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RSAI Dissertation Award

Call for submissions

2017 RSAI Best Dissertation in Regional Science

 

The Regional Science Association International (RSAI) invites submissions for the annual competition for the Best Doctoral Dissertation in Regional Science. Regional science is an interdisciplinary field concerned with theory, method, and application of regional, urban and rural, geographic and spatial investigations and analyses.

 

The winner will be decided by the Selection Committee and will receive a cash award of 750 Euros. Award announcements will be made at the North American Meetings of the RSAI, where participants in the competition are strongly encouraged to be present. The Selection Committee reserves the right to not make an award. Decisions made by the Selection Committee are final.

 

Eligibility:

  1. A dissertation completed in any Ph.D. program in any country is eligible,
  2. A dissertation written in English,
  3. A dissertation successfully defended, with official graduation date between July 1st 2016 and June 30th 2017,
  4. A dissertation on a single or multiple general regional science topics. The Selection Committee reserves the right to determine whether a dissertation is relevant to the field of regional science. 

 

Application (in either PDF or MS Word format):

  1. A two-page curriculum vita;
  2. A letter of support and nomination from the major professor (also known as dissertation committee chairperson or supervisor) on stationary paper and with signature. The letter should clearly explain the dissertation’s originality and contributions to the field of regional science;
  3. The dissertation.

 

Applications should be submitted electrically by July 31, 2017 to the Selection Committee Chair, Dr. Laurie Schintler (This email address is being protected from spambots. You need JavaScript enabled to view it.). Large submissions can be uploaded to a cloud file-sharing site. Questions regarding the dissertation competition may be sent to him too. 

 

Winners: 

 

Van Meeteren Michiel2

 

In 2016 the winner of the RSAI dissertation prize was Michiel van Meeteren for his dissertation entitled “From Polycentricity to a Renovated Urban Systems Theory: Explaining Belgian Settlement Geographies”. He was supervised by Professor Ben Derudder, Department of Geography, Ghent University. Congratulations!

 

Twinam Tate

 

In 2015 the winner of the RSAI dissertation prize was Tate Twinam for his dissertation entitled “The Economics of Zoning”. He was supervised by Professor Arie Beresteanu, University of Pittsburgh and Professor Randall P. Walsh, University of Pittsburgh. Congratulations!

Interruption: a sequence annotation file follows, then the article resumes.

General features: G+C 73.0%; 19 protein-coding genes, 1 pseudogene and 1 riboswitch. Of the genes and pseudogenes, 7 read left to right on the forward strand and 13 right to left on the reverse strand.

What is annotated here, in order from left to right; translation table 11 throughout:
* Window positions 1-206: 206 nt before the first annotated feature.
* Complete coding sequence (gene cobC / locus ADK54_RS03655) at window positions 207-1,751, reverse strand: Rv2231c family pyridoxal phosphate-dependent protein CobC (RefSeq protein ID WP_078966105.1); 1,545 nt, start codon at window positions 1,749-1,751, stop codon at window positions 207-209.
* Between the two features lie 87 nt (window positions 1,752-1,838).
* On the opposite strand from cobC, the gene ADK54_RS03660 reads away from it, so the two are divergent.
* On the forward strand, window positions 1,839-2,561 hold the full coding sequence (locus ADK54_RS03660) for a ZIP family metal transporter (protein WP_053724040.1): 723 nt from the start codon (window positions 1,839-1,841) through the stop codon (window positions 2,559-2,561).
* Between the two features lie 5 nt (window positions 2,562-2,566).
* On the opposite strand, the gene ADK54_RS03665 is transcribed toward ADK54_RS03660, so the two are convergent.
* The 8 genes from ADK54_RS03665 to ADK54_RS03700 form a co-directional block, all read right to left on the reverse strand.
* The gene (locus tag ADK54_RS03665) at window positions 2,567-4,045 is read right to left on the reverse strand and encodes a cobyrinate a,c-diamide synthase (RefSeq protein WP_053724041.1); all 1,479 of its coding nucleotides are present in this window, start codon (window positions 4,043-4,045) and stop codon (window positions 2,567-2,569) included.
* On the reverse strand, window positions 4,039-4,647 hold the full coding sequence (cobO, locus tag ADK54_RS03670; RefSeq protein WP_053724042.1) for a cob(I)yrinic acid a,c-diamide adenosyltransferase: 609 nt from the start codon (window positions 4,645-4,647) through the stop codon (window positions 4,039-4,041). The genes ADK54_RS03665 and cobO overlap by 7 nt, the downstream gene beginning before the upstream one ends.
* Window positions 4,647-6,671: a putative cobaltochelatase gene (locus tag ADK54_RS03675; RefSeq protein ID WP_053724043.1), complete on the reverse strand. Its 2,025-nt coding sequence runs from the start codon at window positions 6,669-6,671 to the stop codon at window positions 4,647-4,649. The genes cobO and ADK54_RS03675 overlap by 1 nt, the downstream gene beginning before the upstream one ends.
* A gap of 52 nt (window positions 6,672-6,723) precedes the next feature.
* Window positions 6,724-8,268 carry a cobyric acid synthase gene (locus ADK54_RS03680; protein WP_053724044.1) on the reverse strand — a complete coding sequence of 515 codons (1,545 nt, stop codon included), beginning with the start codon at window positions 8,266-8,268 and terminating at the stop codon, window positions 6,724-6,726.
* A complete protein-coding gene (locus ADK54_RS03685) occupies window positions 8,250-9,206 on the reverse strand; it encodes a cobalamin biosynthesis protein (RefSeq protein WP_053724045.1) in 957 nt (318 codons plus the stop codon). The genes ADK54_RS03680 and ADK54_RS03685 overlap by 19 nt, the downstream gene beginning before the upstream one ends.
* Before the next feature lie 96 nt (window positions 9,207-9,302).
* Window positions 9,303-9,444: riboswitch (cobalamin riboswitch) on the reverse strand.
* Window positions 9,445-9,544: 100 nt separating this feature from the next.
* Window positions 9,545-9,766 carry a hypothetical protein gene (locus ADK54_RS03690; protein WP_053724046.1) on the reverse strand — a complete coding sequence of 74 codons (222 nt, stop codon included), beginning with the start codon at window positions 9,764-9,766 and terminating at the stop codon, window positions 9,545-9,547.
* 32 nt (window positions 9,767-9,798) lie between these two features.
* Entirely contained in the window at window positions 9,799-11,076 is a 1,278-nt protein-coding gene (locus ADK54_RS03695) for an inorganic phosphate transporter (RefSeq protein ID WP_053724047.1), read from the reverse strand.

Zhenhua chen

 

In 2014 the winner of the RSAI dissertation prize was Zhenhua Chen for his dissertation entitled “Transportation and Regional Output in the Northeast Megaregion: A Spatial Econometric Computable General Equilibrium Assessment”. He was supervised by Professor Kingsley Haynes, George Mason University. Congratulations!

 

 

In 2012 the winner of the RSAI dissertation prize was Carlianne Elizabeth Patrick for her work "Essays in Economic Growth and Development Policy". She was supervised by Prof. Dr. Mark Partridge. Congratulations!

 

 

In 2011 the winner of the RSAI dissertation prize was Tijs Neutens for his work "Space, time and accessibility: Analyzing human activities and travel possibilities from a time-geographic perspective". He was supervised by Prof. Dr. Philippe De Maeyer, Prof. Dr. Frank Witlox and Dr. Tim Schwane. Congratulations!

 

 

In 2010 the winner of the RSAI dissertation prize was Frank Neffke from Erasmus School of Economics for his dissertation “Productive Places: The Influence of technological Change and Relatedness on Agglomeration Externalities” at Utrecht University. Congratulations!

 

 

In 2008 the winner of the RSAI dissertation prize was Maarten Bosker of Groningen University. Runner-up was Nancy Lozano of Arizona State University. Congratulations to both!

 

 

The RSAI presented its annual Dissertation Competition award at the 2006 North American meetings in Toronto to Dr. Eric Delmelle for his thesis entitled “Optimization of Second-Phase Spatial Sampling Using Auxiliary Information.” Dr. Delmelle received his Doctorate from the State University of New York at Buffalo, and was supervised by Prof. Peter Rogerson. Honorable Mentions were awarded to Drs. Georgeanne Artz (PhD: University of Iowa) and Julie Hwang (PhD: SUNY at Buffalo).

 

 

The RSAI presented its annual Dissertation Competition award at the 2005 North American meetings in Las Vegas to Dr. Ikuho Yamada Analysis for her work "Spatial Clusters when the Phenomenon is Constrained by a Network Space". Dr. Yamada received her Doctorate from the State University of New York at Buffalo, and was supervised by Prof. Jean-Claude Thill.

 

 

Sjoerd Beugelsdijk received the 2004 RSAI dissertation competition award for his work "Culture and Economic Development." Dr. Beugelsdijk received his Doctorate from Tiburg University and was supervised by Professor Noorderhaven.

 

 

Jun Koo received the 2003 dissertation competition award for his work "When Technology Spillovers Are Localized: Importance of Regional and Industrial Attributes." Dr. Koo received his Doctorate from the University of North Carolina, Chapel Hill, and was supervised by Professor Harvey Goldstein. Koo is now at Cleveland State University.

 

 

 

Adelheid Holl received the 2002 dissertation competition award for her work entitled "Transport Infrastructure in Lagging European Regions."

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The Regional Science Association International (RSAI), founded in 1954, is an international community of scholars interested in the regional impacts of national or global processes of economic and social change.
 

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